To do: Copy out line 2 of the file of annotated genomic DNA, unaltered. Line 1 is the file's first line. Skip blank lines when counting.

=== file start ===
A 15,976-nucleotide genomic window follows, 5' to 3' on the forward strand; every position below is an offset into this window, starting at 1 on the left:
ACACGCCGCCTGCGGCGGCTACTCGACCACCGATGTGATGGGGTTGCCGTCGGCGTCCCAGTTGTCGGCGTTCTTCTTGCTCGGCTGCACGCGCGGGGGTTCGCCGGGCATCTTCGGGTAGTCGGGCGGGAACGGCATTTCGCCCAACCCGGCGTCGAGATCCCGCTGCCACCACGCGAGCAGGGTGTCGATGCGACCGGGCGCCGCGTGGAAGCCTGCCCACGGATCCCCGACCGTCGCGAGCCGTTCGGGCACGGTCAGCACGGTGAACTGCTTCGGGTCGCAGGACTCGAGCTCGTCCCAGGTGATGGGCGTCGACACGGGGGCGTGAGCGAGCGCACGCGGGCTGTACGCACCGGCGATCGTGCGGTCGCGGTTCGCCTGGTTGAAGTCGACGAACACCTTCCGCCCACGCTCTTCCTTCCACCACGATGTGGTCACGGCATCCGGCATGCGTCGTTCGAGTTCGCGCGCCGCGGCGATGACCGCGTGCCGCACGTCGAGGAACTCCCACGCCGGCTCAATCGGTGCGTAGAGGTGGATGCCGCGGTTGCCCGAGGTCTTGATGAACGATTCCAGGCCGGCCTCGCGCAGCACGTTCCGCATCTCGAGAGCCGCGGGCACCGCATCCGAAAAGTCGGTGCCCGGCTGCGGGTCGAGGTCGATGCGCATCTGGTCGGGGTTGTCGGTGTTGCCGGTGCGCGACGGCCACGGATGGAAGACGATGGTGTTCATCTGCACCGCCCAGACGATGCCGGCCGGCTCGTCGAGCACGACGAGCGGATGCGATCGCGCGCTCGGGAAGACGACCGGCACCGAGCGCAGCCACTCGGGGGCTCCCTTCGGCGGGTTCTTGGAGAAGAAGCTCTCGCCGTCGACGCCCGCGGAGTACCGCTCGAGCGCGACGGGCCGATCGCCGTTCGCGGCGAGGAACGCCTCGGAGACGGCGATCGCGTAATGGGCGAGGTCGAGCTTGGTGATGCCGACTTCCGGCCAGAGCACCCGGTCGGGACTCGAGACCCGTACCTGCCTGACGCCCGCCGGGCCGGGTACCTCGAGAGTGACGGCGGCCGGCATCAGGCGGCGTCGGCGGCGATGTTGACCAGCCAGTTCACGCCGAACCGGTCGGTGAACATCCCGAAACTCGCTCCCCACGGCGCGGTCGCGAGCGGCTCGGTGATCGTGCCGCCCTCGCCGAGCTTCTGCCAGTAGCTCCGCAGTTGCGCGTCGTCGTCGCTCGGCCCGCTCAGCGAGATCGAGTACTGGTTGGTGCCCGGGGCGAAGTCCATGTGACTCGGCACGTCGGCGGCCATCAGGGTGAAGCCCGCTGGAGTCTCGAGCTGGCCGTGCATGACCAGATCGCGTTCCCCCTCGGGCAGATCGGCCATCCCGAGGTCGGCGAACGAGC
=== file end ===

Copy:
ACACGCCGCCTGCGGCGGCTACTCGACCACCGATGTGATGGGGTTGCCGTCGGCGTCCCAGTTGTCGGCGTTCTTCTTGCTCGGCTGCACGCGCGGGGGTTCGCCGGGCATCTTCGGGTAGTCGGGCGGGAACGGCATTTCGCCCAACCCGGCGTCGAGATCCCGCTGCCACCACGCGAGCAGGGTGTCGATGCGACCGGGCGCCGCGTGGAAGCCTGCCCACGGATCCCCGACCGTCGCGAGCCGTTCGGGCACGGTCAGCACGGTGAACTGCTTCGGGTCGCAGGACTCGAGCTCGTCCCAGGTGATGGGCGTCGACACGGGGGCGTGAGCGAGCGCACGCGGGCTGTACGCACCGGCGATCGTGCGGTCGCGGTTCGCCTGGTTGAAGTCGACGAACACCTTCCGCCCACGCTCTTCCTTCCACCACGATGTGGTCACGGCATCCGGCATGCGTCGTTCGAGTTCGCGCGCCGCGGCGATGACCGCGTGCCGCACGTCGAGGAACTCCCACGCCGGCTCAATCGGTGCGTAGAGGTGGATGCCGCGGTTGCCCGAGGTCTTGATGAACGATTCCAGGCCGGCCTCGCGCAGCACGTTCCGCATCTCGAGAGCCGCGGGCACCGCATCCGAAAAGTCGGTGCCCGGCTGCGGGTCGAGGTCGATGCGCATCTGGTCGGGGTTGTCGGTGTTGCCGGTGCGCGACGGCCACGGATGGAAGACGATGGTGTTCATCTGCACCGCCCAGACGATGCCGGCCGGCTCGTCGAGCACGACGAGCGGATGCGATCGCGCGCTCGGGAAGACGACCGGCACCGAGCGCAGCCACTCGGGGGCTCCCTTCGGCGGGTTCTTGGAGAAGAAGCTCTCGCCGTCGACGCCCGCGGAGTACCGCTCGAGCGCGACGGGCCGATCGCCGTTCGCGGCGAGGAACGCCTCGGAGACGGCGATCGCGTAATGGGCGAGGTCGAGCTTGGTGATGCCGACTTCCGGCCAGAGCACCCGGTCGGGACTCGAGACCCGTACCTGCCTGACGCCCGCCGGGCCGGGTACCTCGAGAGTGACGGCGGCCGGCATCAGGCGGCGTCGGCGGCGATGTTGACCAGCCAGTTCACGCCGAACCGGTCGGTGAACATCCCGAAACTCGCTCCCCACGGCGCGGTCGCGAGCGGCTCGGTGATCGTGCCGCCCTCGCCGAGCTTCTGCCAGTAGCTCCGCAGTTGCGCGTCGTCGTCGCTCGGCCCGCTCAGCGAGATCGAGTACTGGTTGGTGCCCGGGGCGAAGTCCATGTGACTCGGCACGTCGGCGGCCATCAGGGTGAAGCCCGCTGGAGTCTCGAGCTGGCCGTGCATGACCAGATCGCGTTCCCCCTCGGGCAGATCGGCCATCCCGAGGTCGGCGAACGAGC